The International Monetary Fund (IMF) has rejected Pakistan’s initial proposal for a subsidy on petroleum.
According to sources, “the lending institution has demanded from the government the entire plan of the petroleum subsidy.”
According to sources at the Ministry of Finance, “the IMF has demanded a comprehensive plan of per litre 50 rupee subsidy on petroleum.”
According to sources, Pakistan has maintained virtual communication with the IMF, which has demanded that a revised petroleum subsidy plan be prepared.
According to sources, “the government had proposed fuel subsidies for owners of motorcycles and small 800 CC vehicles.”
According to more reports, the IMF is pressuring the government to provide an efficient and targeted subsidy to the underprivileged section of society.
Prior to approving a $6.5 billion bailout program, the IMF demanded that friendly nations fulfill their promises to help cash-strapped Pakistan.
In order to reach a staff-level deal with the IMF, Pakistan was attempting to obtain written guarantees about external financing from Saudi Arabia and the United Arab Emirates (UAE).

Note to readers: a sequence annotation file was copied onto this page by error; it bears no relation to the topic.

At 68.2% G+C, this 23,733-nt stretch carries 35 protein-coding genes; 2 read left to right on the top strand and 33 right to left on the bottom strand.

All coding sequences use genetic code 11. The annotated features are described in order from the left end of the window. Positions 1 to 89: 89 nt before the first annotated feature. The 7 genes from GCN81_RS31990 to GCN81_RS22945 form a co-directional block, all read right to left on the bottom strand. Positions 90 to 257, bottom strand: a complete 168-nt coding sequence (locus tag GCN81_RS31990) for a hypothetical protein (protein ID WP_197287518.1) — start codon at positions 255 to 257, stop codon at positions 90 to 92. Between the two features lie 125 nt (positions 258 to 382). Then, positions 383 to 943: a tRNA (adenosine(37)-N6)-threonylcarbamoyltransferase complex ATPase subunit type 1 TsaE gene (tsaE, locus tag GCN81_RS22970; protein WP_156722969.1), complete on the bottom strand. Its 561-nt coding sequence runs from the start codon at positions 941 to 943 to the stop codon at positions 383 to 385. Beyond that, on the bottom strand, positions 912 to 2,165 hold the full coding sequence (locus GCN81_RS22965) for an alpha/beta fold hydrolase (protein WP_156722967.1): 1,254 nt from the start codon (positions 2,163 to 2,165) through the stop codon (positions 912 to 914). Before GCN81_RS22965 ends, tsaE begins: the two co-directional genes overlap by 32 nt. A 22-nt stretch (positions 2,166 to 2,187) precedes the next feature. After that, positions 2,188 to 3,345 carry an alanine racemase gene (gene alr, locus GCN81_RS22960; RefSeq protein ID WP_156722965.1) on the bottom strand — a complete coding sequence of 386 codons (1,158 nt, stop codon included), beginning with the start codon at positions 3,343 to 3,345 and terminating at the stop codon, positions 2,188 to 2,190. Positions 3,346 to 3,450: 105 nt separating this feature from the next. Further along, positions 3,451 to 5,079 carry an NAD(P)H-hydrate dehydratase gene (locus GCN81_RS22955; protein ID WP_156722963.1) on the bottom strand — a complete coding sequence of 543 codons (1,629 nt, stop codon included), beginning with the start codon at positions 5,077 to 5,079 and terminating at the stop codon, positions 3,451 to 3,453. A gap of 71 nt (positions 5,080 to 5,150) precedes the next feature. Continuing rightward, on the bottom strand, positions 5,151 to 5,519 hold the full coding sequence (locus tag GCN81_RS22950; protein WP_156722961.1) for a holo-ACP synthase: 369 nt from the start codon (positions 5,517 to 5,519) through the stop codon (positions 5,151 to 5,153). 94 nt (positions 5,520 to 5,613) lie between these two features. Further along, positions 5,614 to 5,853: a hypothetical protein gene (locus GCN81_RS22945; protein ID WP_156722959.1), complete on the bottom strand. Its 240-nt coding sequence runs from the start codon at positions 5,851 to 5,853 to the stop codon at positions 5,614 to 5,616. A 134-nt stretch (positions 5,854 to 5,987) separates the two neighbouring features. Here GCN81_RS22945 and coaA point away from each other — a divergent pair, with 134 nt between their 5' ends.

The PM Office, the foreign ministry, and the finance ministry, according to sources, have stepped up their efforts to comply with the IMF’s requirement for the confirmation of $3 billion in external financing from Saudi Arabia and the UAE.
According to the sources, the IMF is requesting a written guarantee about foreign financing for Pakistan from the executive directors of Saudi Arabia and the United Arab Emirates.
The IMF rescue plan is not connected to elections in Pakistan, according to Esther Pérez Ruiz, a local representative for the organisation.
Esther clarified that it had not placed any condition for the revival of the loan programme for Pakistan. “We cannot interfere in the constitutional process of Pakistan through a loan programme.”